Giardino delle Scuderie Reali e Pagliere
The Scuderie Reali garden
The complex of the Fabbric of the Royal Stables (Scuderie Reali) was built when Florence was a capital city, between 1866 and 1869, because of the Court’s need for larger stables, which could host horses and the quarters of the staff.
It includes the wide green area surrounded by the Boboli Garden, della Pace and del Mascherino streets, Machiavelli avenue and Porta Romana, where the Scuderie buildings, at the moment site of the Art Institute, and the Pagliere, used as Museum of the Figurative Arts of the 20th century, are located. There are also the smaller buildings of the former horse hospital and the “Mascalcia”, at the moment used as a residential area for administrative staff. The original structure of the Scuderie was very similar to the present one, with a rotary at the entrance of the riding track, the covered riding school, constituted by two symmetrical wings organized around the two courtyards, as well as the caretaker quarters, the cabinets for the weekly stable masters and the stable guard, and His Majest’s cabinet. The area in front of the Scuderie, the so-called Cavallerizza, was close to the building, an integral part of the surrounding garden System. We can still see the original link between the Cavallerizza and the upper floor of the Pagliere, along the embankment, through a route which was probably used for the trucks employed in the transport of hay. Complesso delle Scuderie Reali, Firenze, ripresa dall'alto This is still showed by the presence of the side gate, on the right of the street entrance to the building. Once the Court moved to Rome, the horse stables lost their original function and were not used for a long lime. In 1919 the main body, constituted by the former riding school, was assigned to the Royal Institute of Art (Regio Istituto d‘Arte), which moved its impressive collection of plaster casts of ancient models to the hall which used to be the King’s riding track.
The area has been subject to protective restrictions since the Ministerial Decree of November 5th, 1952: “Declaration of high public interest in the territory of the hills located in the south of the city of Florence, and in the east of the Senese Street, located with in the municipality of Florence”. The document states "...we acknowledge that the above mentioned area constitutes, on the whole, a fundamental and characteristic element of the local scenery".
The Pagliere building is a complex of great architectural importance, of a unique type in the Florence building landscape. It is constituted by a long central body organized on two levels, with two lateral wings which qualify as foreparts, articulated on three levels. The prospect is characterized by an arcade on Machiavelli avenue and another one on the Porta Romana garden, with wide windows with baked clay grids.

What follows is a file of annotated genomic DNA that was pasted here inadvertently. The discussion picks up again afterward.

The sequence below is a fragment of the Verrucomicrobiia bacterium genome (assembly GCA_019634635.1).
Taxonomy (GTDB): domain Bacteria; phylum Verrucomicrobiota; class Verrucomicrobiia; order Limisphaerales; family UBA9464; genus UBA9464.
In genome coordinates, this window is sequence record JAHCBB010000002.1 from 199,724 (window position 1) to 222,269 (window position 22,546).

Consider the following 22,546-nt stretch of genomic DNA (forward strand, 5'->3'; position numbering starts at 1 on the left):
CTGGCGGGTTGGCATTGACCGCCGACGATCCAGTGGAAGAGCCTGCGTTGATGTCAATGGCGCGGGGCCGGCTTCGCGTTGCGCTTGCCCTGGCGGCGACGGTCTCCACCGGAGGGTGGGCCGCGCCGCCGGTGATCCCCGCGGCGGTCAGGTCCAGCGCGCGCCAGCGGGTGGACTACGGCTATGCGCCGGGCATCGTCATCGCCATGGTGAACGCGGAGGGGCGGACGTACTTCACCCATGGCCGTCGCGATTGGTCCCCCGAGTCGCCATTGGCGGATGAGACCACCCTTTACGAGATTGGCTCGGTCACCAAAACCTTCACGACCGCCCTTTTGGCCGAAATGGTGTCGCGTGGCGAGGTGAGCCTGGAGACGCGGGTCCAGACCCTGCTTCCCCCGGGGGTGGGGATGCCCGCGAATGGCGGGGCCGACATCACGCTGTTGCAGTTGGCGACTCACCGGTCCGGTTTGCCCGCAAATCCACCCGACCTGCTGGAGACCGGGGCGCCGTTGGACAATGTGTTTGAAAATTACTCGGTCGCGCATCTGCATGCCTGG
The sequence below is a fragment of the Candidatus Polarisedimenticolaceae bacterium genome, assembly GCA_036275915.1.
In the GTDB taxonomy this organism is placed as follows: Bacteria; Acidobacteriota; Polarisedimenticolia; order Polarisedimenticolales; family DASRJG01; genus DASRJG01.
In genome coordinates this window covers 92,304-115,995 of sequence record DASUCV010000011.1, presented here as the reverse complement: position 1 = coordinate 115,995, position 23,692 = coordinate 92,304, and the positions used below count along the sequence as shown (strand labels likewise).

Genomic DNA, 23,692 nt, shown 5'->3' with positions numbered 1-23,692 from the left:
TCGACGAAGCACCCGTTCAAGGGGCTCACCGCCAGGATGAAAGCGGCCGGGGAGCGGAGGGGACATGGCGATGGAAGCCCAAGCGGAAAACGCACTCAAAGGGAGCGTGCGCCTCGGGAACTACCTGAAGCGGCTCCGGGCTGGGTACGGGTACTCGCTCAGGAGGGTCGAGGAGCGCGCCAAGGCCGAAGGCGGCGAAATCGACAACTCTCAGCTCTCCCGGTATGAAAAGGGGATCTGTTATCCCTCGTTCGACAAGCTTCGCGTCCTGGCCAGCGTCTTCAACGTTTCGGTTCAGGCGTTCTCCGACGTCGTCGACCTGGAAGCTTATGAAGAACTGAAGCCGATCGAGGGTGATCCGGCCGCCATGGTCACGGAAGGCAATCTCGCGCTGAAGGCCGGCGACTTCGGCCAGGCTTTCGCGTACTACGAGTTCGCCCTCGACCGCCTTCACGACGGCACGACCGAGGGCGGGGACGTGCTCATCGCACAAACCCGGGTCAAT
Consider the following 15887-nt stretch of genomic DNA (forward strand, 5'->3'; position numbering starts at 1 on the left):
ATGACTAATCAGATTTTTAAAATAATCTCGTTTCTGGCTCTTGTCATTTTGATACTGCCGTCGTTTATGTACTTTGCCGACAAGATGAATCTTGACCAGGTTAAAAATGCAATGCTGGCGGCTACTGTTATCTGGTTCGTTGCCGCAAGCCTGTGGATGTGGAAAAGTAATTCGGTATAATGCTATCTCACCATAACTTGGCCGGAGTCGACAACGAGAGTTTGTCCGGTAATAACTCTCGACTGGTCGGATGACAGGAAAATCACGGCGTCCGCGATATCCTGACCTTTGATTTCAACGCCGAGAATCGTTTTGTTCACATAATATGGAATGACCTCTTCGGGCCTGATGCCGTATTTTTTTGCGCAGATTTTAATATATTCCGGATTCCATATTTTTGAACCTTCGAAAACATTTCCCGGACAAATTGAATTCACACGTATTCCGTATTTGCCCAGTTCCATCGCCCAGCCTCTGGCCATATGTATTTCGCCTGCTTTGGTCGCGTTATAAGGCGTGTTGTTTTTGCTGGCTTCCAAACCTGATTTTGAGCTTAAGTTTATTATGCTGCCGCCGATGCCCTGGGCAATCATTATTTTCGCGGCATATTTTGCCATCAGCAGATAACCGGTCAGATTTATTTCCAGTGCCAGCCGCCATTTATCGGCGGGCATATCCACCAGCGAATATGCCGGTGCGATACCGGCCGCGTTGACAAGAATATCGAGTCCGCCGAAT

The ground floor, now divided by partitions, was originally one large hall which hosted horses, marked by pillars and covered by cross vaults. The upper floor, introduced by the loggia, was used as a warehouse for hay. It received air through the arch openings, with the characteristic architectural pattern of the baked clay grids.
The floor shows the original function, being the path where the cattle trucks would drive in stone rather than in baked clay. The two lateral bodies hosted the staff and are still partially inhabited by the personnel of the Soprintendenza who take care of the building. The building of the Pagliere was left unused for a long time, until the beginning of the 30s when it became the location of the scenography workshops of the City Theatre. The new destination was chosen because of the spaciousness of the room, where the scenography sets were created, and due to the strict link between the Theatre and the scenography workshop of the School, at that lime famous in Italy for the quality of the teachers, above all in painting and decorative sculpture. From 1932 to 1959 the monumental backcloths were painted at the Pagliere, where artists such as Giorgio de Chirico, Felice Casorati, Cipriano Efisio Oppo, Gino Severini, Toti Scialoja and Mario Sironi used to come to check the execution of their projects. The building was then used as a warehouse by the some Theatre, from 1950 to 1987.
The original function of the building is well recognizable from the large windows in brick grids, as well as from the direction of the factory bodies, which allowed a perfect air circulation, necessary to preserve the hay (paglia). The south facades, better exposed to the Sun, are protected by the arcade, whereas the north facades have larger size to allow the highest light and air penetration, in a transversai direction.